• Perpetual depressed mood
  • Rocky friend relationships
  • Spending a lot of time alone and refusing to participate in daily activities
  • Too much or not enough sleep
  • Not eating a regular diet
  • Intense fear or anxiety
  • Drug or alcohol use
  • Suicidal ideation (talking about being a burden or giving away possessions) or plans

“You know your child best. If you are unsure if your child is having a rough time or if there is something more serious going on, it is best to reach out to a counselor or doctor to be sure,” says Champion. “Always err on the side of caution.”

If it appears a student does need help, what next? Talking to a school counselor can be a good first step, since they are easily accessible and free to visit.

“Just getting students to talk about their struggles with a trusted adult is huge,” says Champion. “When I meet with students and/or their families, I work with them to help identify the issues they are facing. I listen and recommend next steps, such as referring families to mental health resources in their local areas.”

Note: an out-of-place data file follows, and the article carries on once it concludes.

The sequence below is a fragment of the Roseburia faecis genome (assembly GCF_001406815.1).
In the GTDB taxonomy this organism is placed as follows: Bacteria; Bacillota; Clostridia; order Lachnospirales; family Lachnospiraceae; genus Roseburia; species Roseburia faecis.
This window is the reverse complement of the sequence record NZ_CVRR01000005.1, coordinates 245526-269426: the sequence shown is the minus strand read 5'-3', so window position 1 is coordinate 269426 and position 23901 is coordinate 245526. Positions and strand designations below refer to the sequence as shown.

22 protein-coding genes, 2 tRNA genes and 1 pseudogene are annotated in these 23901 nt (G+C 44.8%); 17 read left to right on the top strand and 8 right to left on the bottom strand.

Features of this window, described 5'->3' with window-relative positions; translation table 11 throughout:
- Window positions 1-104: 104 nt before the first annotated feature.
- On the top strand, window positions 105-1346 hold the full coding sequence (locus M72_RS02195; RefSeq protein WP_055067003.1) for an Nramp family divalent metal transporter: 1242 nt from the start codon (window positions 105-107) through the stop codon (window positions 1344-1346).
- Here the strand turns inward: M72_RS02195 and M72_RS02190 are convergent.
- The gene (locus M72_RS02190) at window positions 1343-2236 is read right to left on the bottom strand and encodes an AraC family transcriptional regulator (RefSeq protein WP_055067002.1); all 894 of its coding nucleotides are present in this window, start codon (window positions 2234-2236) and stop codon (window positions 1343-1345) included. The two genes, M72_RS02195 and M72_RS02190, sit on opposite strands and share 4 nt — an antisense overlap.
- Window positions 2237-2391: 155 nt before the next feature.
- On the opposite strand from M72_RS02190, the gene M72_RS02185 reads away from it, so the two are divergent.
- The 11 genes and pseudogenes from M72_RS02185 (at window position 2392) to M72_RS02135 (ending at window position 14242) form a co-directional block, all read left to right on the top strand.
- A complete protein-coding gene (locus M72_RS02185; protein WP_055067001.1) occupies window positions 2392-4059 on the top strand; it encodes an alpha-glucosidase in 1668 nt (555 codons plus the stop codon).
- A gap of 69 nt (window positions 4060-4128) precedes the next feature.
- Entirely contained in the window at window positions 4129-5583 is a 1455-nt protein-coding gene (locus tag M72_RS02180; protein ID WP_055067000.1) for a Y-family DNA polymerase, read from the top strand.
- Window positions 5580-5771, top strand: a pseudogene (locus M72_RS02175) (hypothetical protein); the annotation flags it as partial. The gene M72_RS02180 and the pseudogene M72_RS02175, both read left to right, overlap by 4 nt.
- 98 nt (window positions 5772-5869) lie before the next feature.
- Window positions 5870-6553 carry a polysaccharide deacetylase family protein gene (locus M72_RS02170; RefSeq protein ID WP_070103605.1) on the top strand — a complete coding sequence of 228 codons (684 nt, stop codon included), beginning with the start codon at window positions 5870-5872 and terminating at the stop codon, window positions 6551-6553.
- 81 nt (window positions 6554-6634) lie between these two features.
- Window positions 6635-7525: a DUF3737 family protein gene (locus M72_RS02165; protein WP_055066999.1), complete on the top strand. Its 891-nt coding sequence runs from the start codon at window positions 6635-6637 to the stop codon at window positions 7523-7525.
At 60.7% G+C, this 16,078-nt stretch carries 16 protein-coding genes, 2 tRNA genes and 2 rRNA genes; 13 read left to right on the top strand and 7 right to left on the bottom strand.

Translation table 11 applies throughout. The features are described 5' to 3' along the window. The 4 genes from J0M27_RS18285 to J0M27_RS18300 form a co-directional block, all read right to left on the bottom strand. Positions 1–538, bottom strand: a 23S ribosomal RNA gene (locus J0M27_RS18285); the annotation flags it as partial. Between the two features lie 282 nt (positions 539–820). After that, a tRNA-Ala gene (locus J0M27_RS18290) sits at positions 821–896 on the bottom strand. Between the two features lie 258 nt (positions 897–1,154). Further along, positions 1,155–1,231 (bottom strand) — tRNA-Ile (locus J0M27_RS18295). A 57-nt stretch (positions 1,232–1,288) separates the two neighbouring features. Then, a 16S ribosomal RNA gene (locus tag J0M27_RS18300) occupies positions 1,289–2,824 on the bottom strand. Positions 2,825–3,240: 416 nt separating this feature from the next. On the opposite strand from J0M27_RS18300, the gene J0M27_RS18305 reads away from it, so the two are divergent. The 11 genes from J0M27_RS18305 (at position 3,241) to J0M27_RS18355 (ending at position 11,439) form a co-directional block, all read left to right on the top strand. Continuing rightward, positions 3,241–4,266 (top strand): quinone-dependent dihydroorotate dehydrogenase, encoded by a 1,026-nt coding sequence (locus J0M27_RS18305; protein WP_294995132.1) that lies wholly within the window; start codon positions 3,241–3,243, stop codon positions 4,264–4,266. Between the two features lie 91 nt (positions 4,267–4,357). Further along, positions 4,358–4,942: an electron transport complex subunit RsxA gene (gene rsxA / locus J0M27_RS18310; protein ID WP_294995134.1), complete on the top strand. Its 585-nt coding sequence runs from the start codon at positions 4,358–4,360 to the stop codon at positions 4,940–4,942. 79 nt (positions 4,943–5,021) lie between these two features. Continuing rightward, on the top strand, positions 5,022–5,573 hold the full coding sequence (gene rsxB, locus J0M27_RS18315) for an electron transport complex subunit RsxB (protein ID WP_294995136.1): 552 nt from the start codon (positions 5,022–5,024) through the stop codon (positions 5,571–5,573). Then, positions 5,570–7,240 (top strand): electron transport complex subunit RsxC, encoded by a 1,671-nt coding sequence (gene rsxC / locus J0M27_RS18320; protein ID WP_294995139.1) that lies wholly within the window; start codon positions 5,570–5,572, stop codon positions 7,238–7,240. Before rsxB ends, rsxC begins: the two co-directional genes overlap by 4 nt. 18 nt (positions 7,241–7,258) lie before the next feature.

Just as parents would take their child to a doctor for a sprained ankle, they shouldn’t be afraid to ask for help if a child is struggling mentally or emotionally. Parents also need to realize that they may not be able to help them on their own, no matter how much love and support they have to offer.

“That is a hard concept to accept when parents can feel solely responsible for their child’s welfare and well-being,” says Champion. “The adage still stands—it takes a village to raise a child. Be sure you are surrounding yourself and your child with a great support system to help tackle life’s many challenges.”

That village can include everyone from close family to local community members to public figures. Helping young people learn to manage their mental health is a gift we can all contribute to, one that will serve them for a lifetime.

Join athletes, Connections Academy and Upworthy for candid discussions on mental health during Mental Health Awareness Month. Learn more and find resources here.

TikTok about '80s childhood is a total Gen X flashback.

As a Gen X parent, it's weird to try to describe my childhood to my kids. We're the generation that didn't grow up with the internet or cell phones, yet are raising kids who have never known a world without them. That difference alone is enough to make our 1980s childhoods feel like a completely different planet, but there are other differences too that often get overlooked.